New Zealand copyright law is clear about what can and can't be copied, but many people are not familiar with the rules. We answer common questions about copyright law and file sharing.
Your rights explained
Can I make a copy of albums I own?
Yes. A recent amendment to the Copyright Act means that you can copy music – in the Act as "sound recordings" – you own for your own personal use. However, you can only make one copy for each device that the music is copied to. So you can copy a CD to your computer, but only once. And you can only make one copy on recordable CDs.
So I can make a copy for my car, or a compilation dance CD for a party?
That's right. But only one. Making more than one copy is a breach of copyright. And you definitely can not sell the copy or lend it to anyone. Each copy you make has to be for your use only.
What about my mp3 player?
The rise of iPods and other mp3 players was part of the reason the Act was updated. It is legal to make a copy of music you own on a portable device (or computer), and it's also legal to copy the music to each device or computer in your house – if you have more than one person with an mp3 player. But you can't then sell the device with the music still in it.
Can I make "fair use" of material in New Zealand?
Yes you can. But our copyright law defines "fair use" more specifically. It applies only to copying for the purpose of criticism, review, news reporting, research or private study.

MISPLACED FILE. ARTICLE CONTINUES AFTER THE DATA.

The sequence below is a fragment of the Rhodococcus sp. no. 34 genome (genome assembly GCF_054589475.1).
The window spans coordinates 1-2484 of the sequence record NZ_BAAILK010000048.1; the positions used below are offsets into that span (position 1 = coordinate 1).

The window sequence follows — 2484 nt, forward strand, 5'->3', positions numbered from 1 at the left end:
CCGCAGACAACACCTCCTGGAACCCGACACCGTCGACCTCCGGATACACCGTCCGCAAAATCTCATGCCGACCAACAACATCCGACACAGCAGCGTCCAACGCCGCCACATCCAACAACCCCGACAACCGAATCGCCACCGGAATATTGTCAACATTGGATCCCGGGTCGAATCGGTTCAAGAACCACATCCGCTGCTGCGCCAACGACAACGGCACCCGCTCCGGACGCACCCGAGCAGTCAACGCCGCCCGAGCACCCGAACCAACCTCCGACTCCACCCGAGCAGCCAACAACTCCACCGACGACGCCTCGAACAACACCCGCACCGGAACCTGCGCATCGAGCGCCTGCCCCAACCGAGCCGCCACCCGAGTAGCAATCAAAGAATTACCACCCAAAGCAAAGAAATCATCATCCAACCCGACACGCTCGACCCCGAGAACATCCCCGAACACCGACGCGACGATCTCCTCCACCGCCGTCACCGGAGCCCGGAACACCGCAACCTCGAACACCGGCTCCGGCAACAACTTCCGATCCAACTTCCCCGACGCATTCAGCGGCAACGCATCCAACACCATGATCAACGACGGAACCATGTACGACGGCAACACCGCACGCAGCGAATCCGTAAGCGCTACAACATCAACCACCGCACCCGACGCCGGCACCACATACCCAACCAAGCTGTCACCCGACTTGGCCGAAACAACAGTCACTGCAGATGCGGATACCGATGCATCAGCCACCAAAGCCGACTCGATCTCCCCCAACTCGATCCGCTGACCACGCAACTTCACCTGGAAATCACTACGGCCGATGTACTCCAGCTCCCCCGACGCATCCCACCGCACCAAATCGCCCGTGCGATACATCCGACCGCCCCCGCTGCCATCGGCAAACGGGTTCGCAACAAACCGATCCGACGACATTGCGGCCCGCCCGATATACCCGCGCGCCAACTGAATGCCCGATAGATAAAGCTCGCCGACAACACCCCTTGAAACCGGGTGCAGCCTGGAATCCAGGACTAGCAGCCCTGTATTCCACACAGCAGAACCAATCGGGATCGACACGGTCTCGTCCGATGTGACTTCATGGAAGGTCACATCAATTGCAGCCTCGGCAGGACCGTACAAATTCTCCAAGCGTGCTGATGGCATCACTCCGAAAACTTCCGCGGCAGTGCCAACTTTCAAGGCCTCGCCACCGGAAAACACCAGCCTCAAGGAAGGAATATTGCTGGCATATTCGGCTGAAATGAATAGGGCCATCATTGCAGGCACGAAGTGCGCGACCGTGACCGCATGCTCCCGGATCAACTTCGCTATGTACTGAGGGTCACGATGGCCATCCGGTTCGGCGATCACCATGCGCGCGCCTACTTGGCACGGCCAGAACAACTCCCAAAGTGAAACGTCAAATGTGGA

Can I download mp3s from the internet and copy them to CD?
Sure – as long as they were obtained legitimately – either purchased from an online store or from a legal free download. As we said before, if you own the music legally then you can make a copy.
However, always check the terms and conditions on the site.
I recorded a concert I went to. Can I copy this onto CD?
Making a recording of a concert without permission is in itself illegal. Making further copies is worse. This practice is called "bootlegging" and carries serious penalties.
Next you'll be saying I can't record off the radio or TV!
Well, you can, but only for the purpose of "time shifting" – making a recording to be viewed or listened to at a more convenient time. You're not supposed to keep the copy for any longer than necessary.
So what about DVDs and downloaded movies?
Currently the Copyright Act doesn't allow for you to make copies of movies in the same way as music. This may change in the future but currently making copies of movies as back-ups or to watch on a portable device is illegal.